The front entry is the most important feature of your house, especially if you are trying to sell it.  A well designed and maintained front entry can raise your real estate value up to 20%.  It should give a good first impression, easily lead visitors to the entrance to your home, and compliment your house.  Here are some other tips to create fabulous front entries.                                                  


Use retaining walls and terrace them when there is a slope present.           

– Create a larger landing area at the entrance for people to congregate. Sitting areas can be incorporated in front entryways.

– Walkways should be 4 feet or wider and flare at the driveway and stoop.  They should be a direct, non-confusing path from the driveway to the front door.

– Masonry columns can frame an entryway or act as a focal point.

– Use the colors of the hardscape to compliment the colors of the brick, siding, or shingles of the house.


– Plants can be focal points from inside and outside your house; they should frame the house and focus attention to the entrance.

– Plant in masses, but don’t overdue it.  Keep it simple.

– Install plants to provide shade and privacy, repeating colors, shapes and textures.

– Place containers with flowers or a specimen plant to help focalize or frame the entrance.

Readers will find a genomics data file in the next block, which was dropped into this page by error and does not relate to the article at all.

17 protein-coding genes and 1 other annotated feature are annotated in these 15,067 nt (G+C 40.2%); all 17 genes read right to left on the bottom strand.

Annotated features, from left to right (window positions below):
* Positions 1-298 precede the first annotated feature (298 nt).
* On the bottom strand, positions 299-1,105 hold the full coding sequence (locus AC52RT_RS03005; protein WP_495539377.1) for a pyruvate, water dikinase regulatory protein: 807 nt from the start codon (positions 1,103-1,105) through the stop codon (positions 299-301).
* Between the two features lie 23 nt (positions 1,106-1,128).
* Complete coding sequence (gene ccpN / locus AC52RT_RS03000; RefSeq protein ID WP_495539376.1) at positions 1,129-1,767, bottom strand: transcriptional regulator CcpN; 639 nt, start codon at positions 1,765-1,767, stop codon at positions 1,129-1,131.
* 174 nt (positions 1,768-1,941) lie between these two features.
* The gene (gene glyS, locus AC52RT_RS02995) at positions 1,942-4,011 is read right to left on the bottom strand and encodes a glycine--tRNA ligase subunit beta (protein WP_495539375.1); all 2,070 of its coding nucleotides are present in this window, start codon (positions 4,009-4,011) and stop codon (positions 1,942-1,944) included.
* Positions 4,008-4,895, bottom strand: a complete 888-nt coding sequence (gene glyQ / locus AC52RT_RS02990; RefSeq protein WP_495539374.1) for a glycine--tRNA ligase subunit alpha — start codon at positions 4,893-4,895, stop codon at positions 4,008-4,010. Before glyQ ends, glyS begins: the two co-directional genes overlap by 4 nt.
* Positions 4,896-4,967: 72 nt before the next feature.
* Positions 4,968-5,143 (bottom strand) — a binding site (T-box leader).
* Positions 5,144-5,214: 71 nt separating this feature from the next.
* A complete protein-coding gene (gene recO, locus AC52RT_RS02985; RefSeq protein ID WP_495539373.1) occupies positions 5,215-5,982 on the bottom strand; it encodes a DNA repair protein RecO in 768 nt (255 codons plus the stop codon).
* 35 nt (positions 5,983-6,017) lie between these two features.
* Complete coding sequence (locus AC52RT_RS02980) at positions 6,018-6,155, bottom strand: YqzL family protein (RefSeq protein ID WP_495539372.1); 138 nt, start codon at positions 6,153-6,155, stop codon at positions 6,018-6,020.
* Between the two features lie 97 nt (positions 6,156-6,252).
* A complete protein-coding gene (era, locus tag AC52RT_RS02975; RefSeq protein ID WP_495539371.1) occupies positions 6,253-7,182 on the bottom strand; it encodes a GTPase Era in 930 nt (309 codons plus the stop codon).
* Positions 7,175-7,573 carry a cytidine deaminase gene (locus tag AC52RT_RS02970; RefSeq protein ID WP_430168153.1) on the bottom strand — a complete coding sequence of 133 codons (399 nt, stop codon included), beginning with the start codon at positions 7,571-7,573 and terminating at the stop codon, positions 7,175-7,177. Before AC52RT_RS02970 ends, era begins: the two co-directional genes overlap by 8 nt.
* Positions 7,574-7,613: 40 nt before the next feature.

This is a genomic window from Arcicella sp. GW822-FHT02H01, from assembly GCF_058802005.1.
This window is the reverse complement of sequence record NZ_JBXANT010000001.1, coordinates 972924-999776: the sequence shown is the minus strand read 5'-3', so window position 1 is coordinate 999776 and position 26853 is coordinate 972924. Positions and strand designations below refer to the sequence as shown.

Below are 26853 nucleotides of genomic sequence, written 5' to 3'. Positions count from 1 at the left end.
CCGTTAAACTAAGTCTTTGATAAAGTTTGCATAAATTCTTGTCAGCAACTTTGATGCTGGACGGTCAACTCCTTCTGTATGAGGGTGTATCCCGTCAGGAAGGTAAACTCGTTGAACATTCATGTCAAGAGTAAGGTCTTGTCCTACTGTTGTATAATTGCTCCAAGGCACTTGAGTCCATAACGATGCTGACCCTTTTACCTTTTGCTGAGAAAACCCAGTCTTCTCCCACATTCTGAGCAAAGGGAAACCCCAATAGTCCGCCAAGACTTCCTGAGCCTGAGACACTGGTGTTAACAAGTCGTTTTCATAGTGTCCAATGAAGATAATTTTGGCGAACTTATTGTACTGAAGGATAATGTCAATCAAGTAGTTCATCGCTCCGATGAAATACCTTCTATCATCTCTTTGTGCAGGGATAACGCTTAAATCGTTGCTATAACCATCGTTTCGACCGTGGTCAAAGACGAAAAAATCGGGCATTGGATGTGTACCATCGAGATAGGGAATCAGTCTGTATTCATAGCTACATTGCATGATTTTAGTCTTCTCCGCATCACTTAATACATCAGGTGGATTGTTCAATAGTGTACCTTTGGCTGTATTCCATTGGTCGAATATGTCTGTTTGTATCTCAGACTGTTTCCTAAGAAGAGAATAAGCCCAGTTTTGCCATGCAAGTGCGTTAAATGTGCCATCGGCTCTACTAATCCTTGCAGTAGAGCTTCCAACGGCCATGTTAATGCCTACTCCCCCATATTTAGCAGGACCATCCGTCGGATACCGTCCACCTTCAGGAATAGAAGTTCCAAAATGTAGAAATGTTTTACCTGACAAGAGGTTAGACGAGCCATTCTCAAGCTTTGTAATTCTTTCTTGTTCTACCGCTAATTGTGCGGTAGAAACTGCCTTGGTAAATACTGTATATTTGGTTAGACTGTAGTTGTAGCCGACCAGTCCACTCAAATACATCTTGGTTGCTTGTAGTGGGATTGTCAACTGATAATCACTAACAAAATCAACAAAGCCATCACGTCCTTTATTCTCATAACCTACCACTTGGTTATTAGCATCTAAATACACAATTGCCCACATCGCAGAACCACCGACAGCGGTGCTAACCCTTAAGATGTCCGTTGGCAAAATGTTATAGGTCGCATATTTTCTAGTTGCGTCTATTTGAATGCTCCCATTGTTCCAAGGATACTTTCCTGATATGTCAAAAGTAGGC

Other Elements

– The design of a front entryway should be in balance and in scale with the house. It should compliment the house by taking forms from the house, like arches and window shapes, and repeating those shapes in the landscape.

– Low voltage landscape lighting provides safety, helps lead to the entrance of the home and highlights focal points.

– Painting the front door a contrasting color that compliments the house helps draw the eye toward the entrance.

Use retaining walls and terrace them with plantings when there is a slope present.

Use masonry columns and planters to help frame an entryway

Use focal points, like this Ginkgo tree, to draw the eye to the front entrance.  Pull architectural shapes from the house and incorporate them into the lanscape.  In this picture, the square Bluestone mimic the shape of the windows.